Racial Differences in American Women's Labor Market Outcomes: A Long-Run View
This paper documents and explores black-white differences in U.S. women’s labor force participation, occupations, and wages from 1940 to 2014. It draws on closely related research on selection into the labor force, discrimination, and pre-labor market characteristics, such as test scores, that are strongly associated with subsequent labor market outcomes. Both black and white women significantly increased their labor force participation in this period, with white women catching up to black women by 1990. Black-white differences in occupational and wage distributions were large circa 1940. They narrowed significantly as black women’s relative outcomes improved. Following a period of rapid convergence, the racial wage gap for women widened after 1980 in census data. Differences in human capital are an empirically important underpinning of the black-white wage gap throughout the period studied.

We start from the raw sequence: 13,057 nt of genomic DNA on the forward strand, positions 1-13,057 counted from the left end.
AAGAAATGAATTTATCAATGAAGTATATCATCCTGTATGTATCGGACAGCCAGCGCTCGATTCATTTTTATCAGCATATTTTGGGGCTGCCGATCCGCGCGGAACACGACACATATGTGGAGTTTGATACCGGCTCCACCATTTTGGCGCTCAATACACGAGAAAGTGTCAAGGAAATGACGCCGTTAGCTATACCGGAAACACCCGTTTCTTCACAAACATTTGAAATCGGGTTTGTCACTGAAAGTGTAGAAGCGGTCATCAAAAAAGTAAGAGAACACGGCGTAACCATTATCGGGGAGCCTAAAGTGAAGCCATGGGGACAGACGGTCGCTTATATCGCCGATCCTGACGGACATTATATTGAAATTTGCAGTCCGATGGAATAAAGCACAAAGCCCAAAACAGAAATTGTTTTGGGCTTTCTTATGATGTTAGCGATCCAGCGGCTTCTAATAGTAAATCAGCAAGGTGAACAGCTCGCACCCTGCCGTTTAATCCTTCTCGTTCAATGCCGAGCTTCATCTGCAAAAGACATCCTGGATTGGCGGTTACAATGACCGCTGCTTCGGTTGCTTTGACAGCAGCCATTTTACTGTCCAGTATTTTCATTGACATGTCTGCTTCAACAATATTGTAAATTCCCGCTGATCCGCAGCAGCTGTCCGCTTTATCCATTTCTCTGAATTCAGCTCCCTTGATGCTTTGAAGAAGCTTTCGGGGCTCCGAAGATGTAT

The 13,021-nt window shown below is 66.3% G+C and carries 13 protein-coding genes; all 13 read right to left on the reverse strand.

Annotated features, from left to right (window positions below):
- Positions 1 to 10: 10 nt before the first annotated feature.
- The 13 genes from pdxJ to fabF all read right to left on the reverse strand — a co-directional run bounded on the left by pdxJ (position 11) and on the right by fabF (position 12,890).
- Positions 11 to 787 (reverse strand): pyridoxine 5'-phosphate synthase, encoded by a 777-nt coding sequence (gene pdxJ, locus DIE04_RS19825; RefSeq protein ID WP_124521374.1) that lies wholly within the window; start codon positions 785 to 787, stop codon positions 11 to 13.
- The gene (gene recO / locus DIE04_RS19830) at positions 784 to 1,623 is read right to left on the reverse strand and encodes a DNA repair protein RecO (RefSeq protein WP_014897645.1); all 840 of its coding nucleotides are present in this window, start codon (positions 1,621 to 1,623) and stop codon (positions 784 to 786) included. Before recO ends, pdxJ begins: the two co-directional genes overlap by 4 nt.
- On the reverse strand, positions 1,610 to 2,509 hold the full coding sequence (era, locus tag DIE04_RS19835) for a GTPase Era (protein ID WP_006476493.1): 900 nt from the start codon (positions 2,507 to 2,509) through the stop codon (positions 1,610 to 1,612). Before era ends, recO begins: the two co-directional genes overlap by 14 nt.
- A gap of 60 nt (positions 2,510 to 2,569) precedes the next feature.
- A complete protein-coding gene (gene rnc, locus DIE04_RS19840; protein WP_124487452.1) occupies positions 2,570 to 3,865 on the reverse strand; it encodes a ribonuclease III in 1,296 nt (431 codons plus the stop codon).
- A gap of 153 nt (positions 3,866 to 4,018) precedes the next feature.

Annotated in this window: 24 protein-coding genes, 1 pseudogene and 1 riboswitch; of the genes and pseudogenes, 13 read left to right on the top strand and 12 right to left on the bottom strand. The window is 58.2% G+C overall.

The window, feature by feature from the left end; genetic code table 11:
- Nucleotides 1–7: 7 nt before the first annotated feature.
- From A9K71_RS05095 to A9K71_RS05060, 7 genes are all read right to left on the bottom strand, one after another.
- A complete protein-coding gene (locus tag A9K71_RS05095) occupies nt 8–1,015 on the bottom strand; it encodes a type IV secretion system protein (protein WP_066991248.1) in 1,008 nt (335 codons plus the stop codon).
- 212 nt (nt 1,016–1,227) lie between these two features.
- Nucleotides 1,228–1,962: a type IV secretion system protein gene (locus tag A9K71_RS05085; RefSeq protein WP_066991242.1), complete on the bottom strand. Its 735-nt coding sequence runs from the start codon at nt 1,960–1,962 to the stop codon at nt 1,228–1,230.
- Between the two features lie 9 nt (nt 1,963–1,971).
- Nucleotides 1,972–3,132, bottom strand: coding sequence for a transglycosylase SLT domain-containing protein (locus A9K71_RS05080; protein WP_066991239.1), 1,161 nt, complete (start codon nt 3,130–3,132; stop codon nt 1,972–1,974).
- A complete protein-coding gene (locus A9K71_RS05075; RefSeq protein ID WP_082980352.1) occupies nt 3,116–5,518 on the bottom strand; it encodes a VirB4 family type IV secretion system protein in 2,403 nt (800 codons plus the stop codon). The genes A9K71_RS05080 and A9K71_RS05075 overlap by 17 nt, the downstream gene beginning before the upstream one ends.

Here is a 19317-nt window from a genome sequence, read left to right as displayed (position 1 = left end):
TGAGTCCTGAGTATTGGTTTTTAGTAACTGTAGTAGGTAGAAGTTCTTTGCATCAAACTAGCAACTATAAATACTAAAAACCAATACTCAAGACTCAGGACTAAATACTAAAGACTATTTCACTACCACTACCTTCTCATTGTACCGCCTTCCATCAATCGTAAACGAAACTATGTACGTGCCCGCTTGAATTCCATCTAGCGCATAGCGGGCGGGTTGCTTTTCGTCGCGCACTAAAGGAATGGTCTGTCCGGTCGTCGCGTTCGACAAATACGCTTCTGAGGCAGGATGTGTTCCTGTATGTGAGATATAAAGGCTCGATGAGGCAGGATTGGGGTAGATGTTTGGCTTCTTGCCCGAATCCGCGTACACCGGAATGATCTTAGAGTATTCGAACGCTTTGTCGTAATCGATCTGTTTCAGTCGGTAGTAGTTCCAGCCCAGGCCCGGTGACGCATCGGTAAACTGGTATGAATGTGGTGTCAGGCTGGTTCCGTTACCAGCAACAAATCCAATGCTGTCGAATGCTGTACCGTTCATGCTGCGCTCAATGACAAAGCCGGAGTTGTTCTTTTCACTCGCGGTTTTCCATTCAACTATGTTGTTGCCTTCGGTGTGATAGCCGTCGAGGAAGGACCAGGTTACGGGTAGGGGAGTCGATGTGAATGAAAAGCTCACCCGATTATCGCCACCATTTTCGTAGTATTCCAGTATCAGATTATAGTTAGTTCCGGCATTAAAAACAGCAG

Prepared for inclusion in the Oxford Handbook on the Economics of Women, ed. Susan L. Averett, Laura M. Argys and Saul D. Hoffman. (New York: Oxford University Press. Forthcoming, 2018). The authors gratefully acknowledge suggestions from Leah Boustan, Robert Margo, Peter McHenry, Marianne Wanamaker, and the editors. Collins is the Terence E. Adderley Jr. Professor of Economics at Vanderbilt University and Research Associate of the NBER. Moody is a Visiting Assistant Professor of Economics at Miami University. The views expressed herein are those of the authors and do not necessarily reflect the views of the National Bureau of Economic Research.